No less controversial is the TabPRO (12.2)’s size. It is going to measure 295.6 x 204 x 7.95mm and weigh 1.66 pounds, dimensions that will make it noticeably thicker and heavier than its smaller siblings. The 10.1-inch (243.1 X 171.4 X 7.3mm, 1.03 lbs.) and 8.4-inch (128.5 x 219 x 7.2mm, 0.76 lbs.) versions felt like what you’d expect from slates of their respective sizes — which is to say, fine — but a foot-long tablet still seems like a hard sell to us.
Yes, the TabPRO (12.2) simply felt too big and unwieldy to be considered a real portable device during our time with it. It doesn’t do anything significantly different than the 10.1- and 8.4-inchers, so it seems especially counterintuitive without the added productivity benefits of the NotePRO’s stylus. Using it was very much like lugging around a heavier laptop screen, which isn’t quite ideal for entertainment purposes either. And we doubt anyone will be able to operate this thing with one hand.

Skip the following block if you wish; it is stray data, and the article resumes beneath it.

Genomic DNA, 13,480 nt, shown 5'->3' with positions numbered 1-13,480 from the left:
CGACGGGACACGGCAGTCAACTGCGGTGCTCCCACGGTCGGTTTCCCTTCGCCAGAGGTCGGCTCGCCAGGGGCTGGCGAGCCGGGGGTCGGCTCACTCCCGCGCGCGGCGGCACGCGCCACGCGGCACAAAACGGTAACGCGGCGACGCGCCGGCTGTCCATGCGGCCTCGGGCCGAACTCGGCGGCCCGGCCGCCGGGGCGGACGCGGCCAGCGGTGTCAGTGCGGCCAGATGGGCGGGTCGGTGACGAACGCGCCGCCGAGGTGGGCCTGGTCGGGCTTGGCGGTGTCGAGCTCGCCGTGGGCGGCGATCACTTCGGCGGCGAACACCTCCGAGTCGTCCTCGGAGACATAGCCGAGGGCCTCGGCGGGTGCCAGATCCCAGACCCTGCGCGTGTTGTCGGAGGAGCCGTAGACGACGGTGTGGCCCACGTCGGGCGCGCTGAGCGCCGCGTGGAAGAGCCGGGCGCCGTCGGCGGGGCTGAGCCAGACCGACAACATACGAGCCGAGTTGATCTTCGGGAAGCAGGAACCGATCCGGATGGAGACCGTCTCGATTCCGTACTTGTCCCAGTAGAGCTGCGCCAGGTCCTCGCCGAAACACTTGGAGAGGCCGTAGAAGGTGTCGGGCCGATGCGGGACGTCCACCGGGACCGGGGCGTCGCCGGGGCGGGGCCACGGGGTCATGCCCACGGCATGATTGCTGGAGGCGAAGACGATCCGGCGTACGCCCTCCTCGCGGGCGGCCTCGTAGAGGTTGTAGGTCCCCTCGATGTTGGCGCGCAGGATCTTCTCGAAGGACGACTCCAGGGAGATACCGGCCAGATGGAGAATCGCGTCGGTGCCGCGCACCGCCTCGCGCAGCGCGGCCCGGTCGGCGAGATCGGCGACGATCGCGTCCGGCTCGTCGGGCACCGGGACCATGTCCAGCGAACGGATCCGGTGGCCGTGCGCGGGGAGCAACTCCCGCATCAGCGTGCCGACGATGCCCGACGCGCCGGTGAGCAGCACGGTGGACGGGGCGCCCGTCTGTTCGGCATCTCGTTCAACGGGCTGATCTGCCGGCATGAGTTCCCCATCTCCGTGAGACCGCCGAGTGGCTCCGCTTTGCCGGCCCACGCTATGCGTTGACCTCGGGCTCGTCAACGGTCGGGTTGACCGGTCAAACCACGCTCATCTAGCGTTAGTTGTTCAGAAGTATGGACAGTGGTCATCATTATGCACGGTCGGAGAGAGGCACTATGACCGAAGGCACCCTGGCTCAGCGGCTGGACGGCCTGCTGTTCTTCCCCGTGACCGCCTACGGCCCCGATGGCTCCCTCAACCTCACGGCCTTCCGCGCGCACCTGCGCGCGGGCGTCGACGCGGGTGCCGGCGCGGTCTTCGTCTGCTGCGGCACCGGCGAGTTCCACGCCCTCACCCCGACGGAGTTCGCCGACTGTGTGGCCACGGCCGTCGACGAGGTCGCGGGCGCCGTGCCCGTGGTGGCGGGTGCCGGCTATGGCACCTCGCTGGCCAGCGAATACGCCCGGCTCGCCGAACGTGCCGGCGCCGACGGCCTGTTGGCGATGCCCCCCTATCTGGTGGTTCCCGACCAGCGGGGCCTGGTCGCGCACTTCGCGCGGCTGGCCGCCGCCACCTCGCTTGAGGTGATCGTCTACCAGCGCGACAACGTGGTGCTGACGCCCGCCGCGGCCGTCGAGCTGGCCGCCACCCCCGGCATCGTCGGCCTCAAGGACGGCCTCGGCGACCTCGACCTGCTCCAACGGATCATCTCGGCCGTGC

We’ll hold off on final judgments for now, but we could easily see a device like this only causing more fatigue with extended use. At first blush, we’re not sure why anyone would need an extra 2-4 inches of screen space; and if they did, we don’t know why they wouldn’t just opt for the NotePRO (12.2) and its S Pen support instead.
Thankfully, none of the TabPRO models will be lacking on the spec sheet. The 12.2-incher is going to be the most powerful of the bunch, but not by very much — each one will come with Samsung’s Exynos 5 octa-core chip (which includes both a 1.9GHz and a 1.3GHz processor) in their WiFi/3G versions, and a 2.3GHz quad-core Snapdragon 800 chip in their LTE-enabled models. The largest slate will include 3GB of RAM, however, one gigabyte more than the 2GB on both the 10.1- and 8.4-inch models.